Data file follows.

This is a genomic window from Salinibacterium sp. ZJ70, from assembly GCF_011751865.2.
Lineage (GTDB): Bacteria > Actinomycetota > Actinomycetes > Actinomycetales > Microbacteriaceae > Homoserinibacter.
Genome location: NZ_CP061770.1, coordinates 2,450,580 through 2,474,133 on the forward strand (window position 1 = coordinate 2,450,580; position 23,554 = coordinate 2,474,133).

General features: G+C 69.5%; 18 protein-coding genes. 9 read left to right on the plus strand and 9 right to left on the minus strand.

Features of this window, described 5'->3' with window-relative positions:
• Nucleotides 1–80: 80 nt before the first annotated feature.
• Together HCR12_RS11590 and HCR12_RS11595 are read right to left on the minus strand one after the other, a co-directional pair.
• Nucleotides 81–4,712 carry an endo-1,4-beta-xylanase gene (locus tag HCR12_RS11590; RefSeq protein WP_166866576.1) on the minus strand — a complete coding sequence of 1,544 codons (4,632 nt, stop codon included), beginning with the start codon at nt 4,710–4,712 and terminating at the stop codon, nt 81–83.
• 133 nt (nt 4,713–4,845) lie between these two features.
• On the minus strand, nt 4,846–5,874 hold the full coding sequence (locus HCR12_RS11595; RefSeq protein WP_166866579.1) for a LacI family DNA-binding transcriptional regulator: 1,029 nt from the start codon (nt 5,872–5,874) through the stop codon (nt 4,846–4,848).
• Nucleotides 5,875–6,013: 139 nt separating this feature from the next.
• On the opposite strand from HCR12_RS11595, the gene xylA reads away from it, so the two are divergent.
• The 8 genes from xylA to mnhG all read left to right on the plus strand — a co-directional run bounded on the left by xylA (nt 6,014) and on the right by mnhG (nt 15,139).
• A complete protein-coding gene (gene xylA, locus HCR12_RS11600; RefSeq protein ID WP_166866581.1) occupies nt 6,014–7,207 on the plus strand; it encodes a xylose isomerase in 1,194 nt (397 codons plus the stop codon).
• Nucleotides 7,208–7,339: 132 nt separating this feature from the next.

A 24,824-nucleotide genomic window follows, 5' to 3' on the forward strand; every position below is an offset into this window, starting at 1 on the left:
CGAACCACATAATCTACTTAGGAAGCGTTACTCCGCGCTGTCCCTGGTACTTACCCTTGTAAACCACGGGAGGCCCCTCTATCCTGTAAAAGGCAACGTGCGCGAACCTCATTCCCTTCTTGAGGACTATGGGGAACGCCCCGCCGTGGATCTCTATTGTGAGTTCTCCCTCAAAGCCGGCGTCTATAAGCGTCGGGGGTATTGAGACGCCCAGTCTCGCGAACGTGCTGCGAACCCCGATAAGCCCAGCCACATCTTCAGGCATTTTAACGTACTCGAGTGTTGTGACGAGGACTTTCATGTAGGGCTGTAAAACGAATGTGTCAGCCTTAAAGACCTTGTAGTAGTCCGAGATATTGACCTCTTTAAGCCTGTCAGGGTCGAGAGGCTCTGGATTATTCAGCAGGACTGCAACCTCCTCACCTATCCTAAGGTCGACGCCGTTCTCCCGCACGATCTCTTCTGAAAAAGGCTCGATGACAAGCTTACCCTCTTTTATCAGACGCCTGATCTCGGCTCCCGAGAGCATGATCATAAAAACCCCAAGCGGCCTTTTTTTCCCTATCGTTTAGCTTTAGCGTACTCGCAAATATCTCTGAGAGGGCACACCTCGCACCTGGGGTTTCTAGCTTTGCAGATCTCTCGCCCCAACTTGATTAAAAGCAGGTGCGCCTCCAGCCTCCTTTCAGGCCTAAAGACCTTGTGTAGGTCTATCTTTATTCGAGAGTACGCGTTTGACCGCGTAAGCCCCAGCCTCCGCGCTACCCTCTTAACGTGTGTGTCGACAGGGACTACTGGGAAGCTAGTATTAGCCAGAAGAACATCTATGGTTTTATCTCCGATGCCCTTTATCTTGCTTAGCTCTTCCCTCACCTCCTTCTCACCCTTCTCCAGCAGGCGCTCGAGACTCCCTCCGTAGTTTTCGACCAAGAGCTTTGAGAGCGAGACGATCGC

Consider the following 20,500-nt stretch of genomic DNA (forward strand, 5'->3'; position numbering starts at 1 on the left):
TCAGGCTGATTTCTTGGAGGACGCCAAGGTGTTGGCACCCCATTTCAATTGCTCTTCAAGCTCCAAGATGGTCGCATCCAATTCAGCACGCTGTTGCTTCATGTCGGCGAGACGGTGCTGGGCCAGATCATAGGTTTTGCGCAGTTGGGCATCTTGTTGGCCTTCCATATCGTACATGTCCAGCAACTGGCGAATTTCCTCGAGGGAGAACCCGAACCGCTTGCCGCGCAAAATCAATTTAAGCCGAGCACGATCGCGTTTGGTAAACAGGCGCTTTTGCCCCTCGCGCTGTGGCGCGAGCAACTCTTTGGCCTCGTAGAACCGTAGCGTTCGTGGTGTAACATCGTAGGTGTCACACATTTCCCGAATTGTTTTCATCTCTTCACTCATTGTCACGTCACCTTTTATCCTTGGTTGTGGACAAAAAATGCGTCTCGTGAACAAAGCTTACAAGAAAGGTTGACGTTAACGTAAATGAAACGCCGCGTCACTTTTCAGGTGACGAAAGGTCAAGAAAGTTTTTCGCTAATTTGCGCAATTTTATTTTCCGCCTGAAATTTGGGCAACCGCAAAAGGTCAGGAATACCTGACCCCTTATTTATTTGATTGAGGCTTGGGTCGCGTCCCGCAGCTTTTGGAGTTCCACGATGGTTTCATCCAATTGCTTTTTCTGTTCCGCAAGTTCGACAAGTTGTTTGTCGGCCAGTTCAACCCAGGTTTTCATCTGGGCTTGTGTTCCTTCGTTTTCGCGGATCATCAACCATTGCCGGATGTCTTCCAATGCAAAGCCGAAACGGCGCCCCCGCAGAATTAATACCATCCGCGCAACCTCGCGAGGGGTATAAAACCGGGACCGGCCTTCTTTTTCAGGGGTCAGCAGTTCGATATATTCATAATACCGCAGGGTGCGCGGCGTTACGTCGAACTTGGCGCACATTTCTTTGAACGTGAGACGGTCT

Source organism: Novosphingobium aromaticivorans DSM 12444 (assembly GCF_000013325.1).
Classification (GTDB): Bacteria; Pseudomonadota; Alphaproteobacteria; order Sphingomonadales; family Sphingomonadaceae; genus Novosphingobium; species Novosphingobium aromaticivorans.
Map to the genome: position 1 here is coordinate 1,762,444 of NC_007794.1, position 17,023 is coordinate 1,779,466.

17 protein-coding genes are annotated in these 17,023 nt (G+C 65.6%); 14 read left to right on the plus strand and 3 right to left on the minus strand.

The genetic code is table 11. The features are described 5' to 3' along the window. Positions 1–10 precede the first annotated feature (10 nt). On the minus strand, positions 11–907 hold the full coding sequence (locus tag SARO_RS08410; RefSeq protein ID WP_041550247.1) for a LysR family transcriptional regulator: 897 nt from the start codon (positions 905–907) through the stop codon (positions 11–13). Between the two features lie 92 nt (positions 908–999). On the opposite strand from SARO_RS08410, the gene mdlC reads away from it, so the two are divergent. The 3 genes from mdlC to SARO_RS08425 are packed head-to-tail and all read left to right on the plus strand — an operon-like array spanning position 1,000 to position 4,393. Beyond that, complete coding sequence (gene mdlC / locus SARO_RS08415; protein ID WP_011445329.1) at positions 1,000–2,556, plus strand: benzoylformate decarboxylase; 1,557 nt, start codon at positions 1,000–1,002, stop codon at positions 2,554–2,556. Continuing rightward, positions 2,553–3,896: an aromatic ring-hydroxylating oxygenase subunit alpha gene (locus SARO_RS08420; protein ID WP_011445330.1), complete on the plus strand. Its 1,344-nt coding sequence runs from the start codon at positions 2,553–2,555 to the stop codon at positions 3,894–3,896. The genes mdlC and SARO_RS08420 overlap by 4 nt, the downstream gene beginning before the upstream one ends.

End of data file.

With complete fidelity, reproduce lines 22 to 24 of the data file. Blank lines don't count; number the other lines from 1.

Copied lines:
Map to the genome: position 1 here is coordinate 1,762,444 of NC_007794.1, position 17,023 is coordinate 1,779,466.

17 protein-coding genes are annotated in these 17,023 nt (G+C 65.6%); 14 read left to right on the plus strand and 3 right to left on the minus strand.

The genetic code is table 11. The features are described 5' to 3' along the window. Positions 1–10 precede the first annotated feature (10 nt). On the minus strand, positions 11–907 hold the full coding sequence (locus tag SARO_RS08410; RefSeq protein ID WP_041550247.1) for a LysR family transcriptional regulator: 897 nt from the start codon (positions 905–907) through the stop codon (positions 11–13). Between the two features lie 92 nt (positions 908–999). On the opposite strand from SARO_RS08410, the gene mdlC reads away from it, so the two are divergent. The 3 genes from mdlC to SARO_RS08425 are packed head-to-tail and all read left to right on the plus strand — an operon-like array spanning position 1,000 to position 4,393. Beyond that, complete coding sequence (gene mdlC / locus SARO_RS08415; protein ID WP_011445329.1) at positions 1,000–2,556, plus strand: benzoylformate decarboxylase; 1,557 nt, start codon at positions 1,000–1,002, stop codon at positions 2,554–2,556. Continuing rightward, positions 2,553–3,896: an aromatic ring-hydroxylating oxygenase subunit alpha gene (locus SARO_RS08420; protein ID WP_011445330.1), complete on the plus strand. Its 1,344-nt coding sequence runs from the start codon at positions 2,553–2,555 to the stop codon at positions 3,894–3,896. The genes mdlC and SARO_RS08420 overlap by 4 nt, the downstream gene beginning before the upstream one ends.